South China Sea issue is also discussed at different forums in ASEAN and between ASEAN with dialogue partners. In the joint declaration of the ASEAN Defence Ministers’ Meeting which is adopted on 29 May 2012, it reaffirms ASEAN Member States’ commitment to fully and effectively implement the Declaration on the Conduct of the Parties in the South China Sea, and to work toward the adoption of a regional Code of Conduct in the South China Sea that will further promote peace and stability in the region underscores the importance of freedom of navigation in, and over-flight above, the South China Sea as provided for by universally recognized principles of international law, including the 1982 United Nations Convention on the Law of the Sea (UNCLOS) and welcomes the ASEAN Maritime Forum (AMF) as a venue for enhancing regional maritime cooperation, including the proposal to convene an expanded AMF as noted by the 19th ASEAN Summit and the 6th East Asia Summit, and reinforce the ADMM’s efforts to actively participate in the Forum.


  For the upcoming ASEAN Regional Forum in July 2012, 21th ASEAN Summit in November 2012, and 7th East Asia Summit, South China Sea will be one of the topics for discussion and elaboration. Cambodian Prime Minister Hun Sean stated at the press conference after the 20th ASEAN Summit in Phnom Penh that South China Sea was regarded as an important wheel or instrument of building an ASEAN Community. It had become a norm for ASEAN to discuss the issue in order to promote peace and stability in the region. But he emphasized that South China Sea needed to be addressed and solved under ASEAN-China framework only.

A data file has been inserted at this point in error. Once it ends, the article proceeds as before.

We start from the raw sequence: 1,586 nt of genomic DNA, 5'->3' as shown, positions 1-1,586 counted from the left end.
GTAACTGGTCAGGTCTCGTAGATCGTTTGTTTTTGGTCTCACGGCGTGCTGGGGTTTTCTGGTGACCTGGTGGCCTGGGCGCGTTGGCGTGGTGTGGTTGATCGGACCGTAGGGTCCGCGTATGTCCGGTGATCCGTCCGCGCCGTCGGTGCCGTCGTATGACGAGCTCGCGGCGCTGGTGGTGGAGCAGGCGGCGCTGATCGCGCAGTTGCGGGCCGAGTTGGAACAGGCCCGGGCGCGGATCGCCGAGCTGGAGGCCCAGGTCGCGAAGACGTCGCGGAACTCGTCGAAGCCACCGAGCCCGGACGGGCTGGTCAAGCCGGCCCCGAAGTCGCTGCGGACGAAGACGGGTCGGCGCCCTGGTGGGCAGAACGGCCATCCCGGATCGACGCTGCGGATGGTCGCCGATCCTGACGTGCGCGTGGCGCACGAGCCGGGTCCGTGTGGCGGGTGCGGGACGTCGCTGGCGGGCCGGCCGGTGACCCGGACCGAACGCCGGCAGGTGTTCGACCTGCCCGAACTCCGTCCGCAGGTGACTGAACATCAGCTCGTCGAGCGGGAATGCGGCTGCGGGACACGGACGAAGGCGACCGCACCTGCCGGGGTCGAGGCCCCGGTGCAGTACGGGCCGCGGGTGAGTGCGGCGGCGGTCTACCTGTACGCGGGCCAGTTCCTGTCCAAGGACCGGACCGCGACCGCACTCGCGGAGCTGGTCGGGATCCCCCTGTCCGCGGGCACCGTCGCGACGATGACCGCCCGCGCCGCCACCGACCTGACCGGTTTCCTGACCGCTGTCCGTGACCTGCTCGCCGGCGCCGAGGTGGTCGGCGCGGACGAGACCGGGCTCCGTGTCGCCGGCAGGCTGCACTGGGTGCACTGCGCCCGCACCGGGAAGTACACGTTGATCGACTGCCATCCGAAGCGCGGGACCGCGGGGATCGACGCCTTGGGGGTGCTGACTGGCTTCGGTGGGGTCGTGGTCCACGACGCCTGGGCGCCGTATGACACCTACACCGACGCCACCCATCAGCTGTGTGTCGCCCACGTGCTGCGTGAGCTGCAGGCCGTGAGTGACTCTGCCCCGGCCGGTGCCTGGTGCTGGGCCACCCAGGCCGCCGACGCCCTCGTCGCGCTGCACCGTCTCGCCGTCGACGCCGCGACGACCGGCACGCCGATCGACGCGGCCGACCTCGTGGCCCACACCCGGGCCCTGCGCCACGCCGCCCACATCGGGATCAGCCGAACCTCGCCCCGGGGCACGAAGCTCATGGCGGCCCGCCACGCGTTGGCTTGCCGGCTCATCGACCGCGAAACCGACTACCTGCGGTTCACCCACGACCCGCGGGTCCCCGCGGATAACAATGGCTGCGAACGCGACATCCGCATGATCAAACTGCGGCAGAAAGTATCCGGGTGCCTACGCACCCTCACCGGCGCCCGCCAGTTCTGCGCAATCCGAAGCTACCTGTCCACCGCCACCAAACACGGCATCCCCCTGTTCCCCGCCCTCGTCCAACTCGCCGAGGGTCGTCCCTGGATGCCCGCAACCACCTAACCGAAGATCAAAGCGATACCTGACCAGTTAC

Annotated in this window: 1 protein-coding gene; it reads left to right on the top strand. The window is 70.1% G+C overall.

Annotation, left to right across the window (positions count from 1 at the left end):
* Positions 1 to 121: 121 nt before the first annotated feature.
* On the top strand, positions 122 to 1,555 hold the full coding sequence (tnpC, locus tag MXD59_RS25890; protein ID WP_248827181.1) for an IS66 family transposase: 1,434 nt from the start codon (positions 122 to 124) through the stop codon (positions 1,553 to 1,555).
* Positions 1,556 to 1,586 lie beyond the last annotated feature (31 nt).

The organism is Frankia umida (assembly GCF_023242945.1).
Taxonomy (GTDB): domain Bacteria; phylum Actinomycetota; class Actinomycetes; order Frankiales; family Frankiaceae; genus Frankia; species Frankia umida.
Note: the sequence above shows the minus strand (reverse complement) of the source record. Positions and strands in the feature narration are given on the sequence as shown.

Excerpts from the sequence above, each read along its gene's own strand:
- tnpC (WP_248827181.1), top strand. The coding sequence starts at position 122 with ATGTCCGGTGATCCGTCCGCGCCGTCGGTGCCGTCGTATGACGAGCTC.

Reflecting on the past experiences, we can approach the South China Sea based on several instruments such as confidence building measures, resolving the conflict through dialogues and cooperation, promoting information sharing and transparency, implementing preventive diplomacy, linking security with economic interests, enhancing the roles of military in promoting cooperation to address non-traditional security issues, strengthening regional institution especially ASEAN, respecting international laws and regional legal instruments, and working towards the realization of the Code of Conduct.


  South China Sea needs to be examined in the complex connection between economic and security dimensions. Stronger economic interdependence and link between the claimant states can reduce tension. The claimant states and stakeholders of the South China Sea need to improve confidence and trust among themselves. Specific issues should be identified and discussed to find common solution based on common understanding and interests. Frank exchange of views on the issues at all tracks including track 1 and track 2 should be further strengthened.


  We need to solve the disputes and differences through dialogue and cooperation. Things need to be changed from zero sum game to positive sum game or win-win for all parties from blame game to frank dialogue and negotiation from sticking to position to the understanding of motivations from strategic competition to strategic and economic cooperation and integration and from nationalism to regional citizenship and interests.